The ninth circuit saw no reason not to apply the same reasoning to 922(g)(9) in Herron’s case.

The court’s summary says it all. “Therefore, it is of no moment that First’s misdemeanor conviction was obtained without complying with the Sixth Amendment.  The use of such a conviction to trigger the ‘civil disability’ of possessing a firearm does not violate the Sixth Amendment, the Due Process Clause of the Fifth Amendment, nor the Equal Protection Clause of the Fourteenth Amendment.”

Surely I cannot be the only one to find the court’s reasoning illogical and disheartening.  Is the court saying that keeping firearms away from potentially dangerous persons is more important than upholding the constitution?  That a conviction, by any means, is enough to take away a basic constitutional right?  Without effective counsel, the defendant is deprived of a meaningful opportunity to be heard and to present defenses.  Without that opportunity how does congress know he belongs to that class of people who should be disabled from dealing in or possessing firearms?  And do not all people have the potential to be dangerous?

The court also conveniently disregarded the first clause which reads “the misdemeanor domestic violence conviction can only be a predicate offense if the defendant was represented by counsel in the case.”  §921(a)(33)(B)(i).  The phrase “right to counsel in the case” is part of the second clause which refers to a defendant who waives his right to counsel.  Because First did not have a right to counsel in Tribal Court, he could not waive that right, and that part of the clause is irrelevant.  The first clause’s meaning is plain. It is plausible that “in the case” refers to the predicate misdemeanor proceeding, but its purpose is to safeguard the defendant’s right to counsel and due process. It is supposed to ensure that the defendant was represented in that first proceeding, safeguarding against these very circumstances – a defendant being punished based on a previous uncounseled conviction.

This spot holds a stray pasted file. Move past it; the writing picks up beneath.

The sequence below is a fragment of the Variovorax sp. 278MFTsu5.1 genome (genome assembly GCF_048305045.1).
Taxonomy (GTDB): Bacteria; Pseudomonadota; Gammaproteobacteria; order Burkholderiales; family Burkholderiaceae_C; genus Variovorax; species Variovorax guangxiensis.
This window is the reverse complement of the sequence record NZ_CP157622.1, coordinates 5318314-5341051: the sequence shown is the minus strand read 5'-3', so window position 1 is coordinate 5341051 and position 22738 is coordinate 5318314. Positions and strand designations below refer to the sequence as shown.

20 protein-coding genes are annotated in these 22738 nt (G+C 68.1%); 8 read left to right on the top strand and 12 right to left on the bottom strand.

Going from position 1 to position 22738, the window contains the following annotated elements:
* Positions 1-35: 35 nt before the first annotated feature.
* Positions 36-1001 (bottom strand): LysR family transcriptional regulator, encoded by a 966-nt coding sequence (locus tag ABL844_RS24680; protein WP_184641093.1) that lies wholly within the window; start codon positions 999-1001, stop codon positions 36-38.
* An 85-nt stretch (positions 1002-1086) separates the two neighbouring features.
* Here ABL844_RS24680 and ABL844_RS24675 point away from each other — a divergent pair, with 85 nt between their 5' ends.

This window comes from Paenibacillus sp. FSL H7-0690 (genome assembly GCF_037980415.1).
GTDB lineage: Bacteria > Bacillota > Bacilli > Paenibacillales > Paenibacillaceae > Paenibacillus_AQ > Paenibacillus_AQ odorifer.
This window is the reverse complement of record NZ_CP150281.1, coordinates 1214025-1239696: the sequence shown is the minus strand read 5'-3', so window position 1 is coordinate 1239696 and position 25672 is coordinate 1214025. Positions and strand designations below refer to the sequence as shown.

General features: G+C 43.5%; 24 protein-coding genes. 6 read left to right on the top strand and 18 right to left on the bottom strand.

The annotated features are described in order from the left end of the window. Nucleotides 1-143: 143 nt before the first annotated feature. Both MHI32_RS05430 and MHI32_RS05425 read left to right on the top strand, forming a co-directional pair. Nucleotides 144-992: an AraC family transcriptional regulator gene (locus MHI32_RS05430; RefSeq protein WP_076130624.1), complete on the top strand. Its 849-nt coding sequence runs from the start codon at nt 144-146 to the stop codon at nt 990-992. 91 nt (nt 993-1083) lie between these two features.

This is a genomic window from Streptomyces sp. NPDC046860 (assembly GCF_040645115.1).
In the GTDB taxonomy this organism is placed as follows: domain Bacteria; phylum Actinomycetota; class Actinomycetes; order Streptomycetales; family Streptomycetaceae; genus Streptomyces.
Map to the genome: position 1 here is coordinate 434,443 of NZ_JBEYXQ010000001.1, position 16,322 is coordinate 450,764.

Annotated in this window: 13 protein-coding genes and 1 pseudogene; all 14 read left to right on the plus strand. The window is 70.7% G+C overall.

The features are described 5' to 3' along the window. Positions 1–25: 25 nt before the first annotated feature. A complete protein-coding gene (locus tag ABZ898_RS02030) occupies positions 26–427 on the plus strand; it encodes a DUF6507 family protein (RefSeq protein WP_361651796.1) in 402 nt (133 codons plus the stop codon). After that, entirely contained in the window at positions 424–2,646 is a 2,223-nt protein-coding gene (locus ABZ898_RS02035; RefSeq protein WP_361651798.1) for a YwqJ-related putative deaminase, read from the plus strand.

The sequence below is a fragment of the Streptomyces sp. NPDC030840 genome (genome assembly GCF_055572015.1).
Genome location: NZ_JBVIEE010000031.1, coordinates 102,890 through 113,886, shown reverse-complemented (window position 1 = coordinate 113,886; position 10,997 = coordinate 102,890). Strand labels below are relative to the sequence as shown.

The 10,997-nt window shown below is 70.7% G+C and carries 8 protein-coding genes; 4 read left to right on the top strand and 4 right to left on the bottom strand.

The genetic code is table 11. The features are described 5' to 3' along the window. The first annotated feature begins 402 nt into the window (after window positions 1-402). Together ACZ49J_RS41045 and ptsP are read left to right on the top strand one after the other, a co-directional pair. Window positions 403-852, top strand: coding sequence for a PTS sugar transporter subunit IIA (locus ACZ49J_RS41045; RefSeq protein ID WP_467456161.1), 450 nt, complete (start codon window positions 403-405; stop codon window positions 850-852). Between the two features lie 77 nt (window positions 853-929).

18 U.S.C. 924(a)(2) provides that the punishment for violating 922(g) is a fine and/or not more than 10 years in prison.  In First’s case, it did not specify whether he was facing a jail sentence, but, following the court’s reasoning, the tribal court conviction can only be used to impose a fine as punishment and not any actual deprivation of liberty.  I, for one, do not trust the government to stay within those boundaries.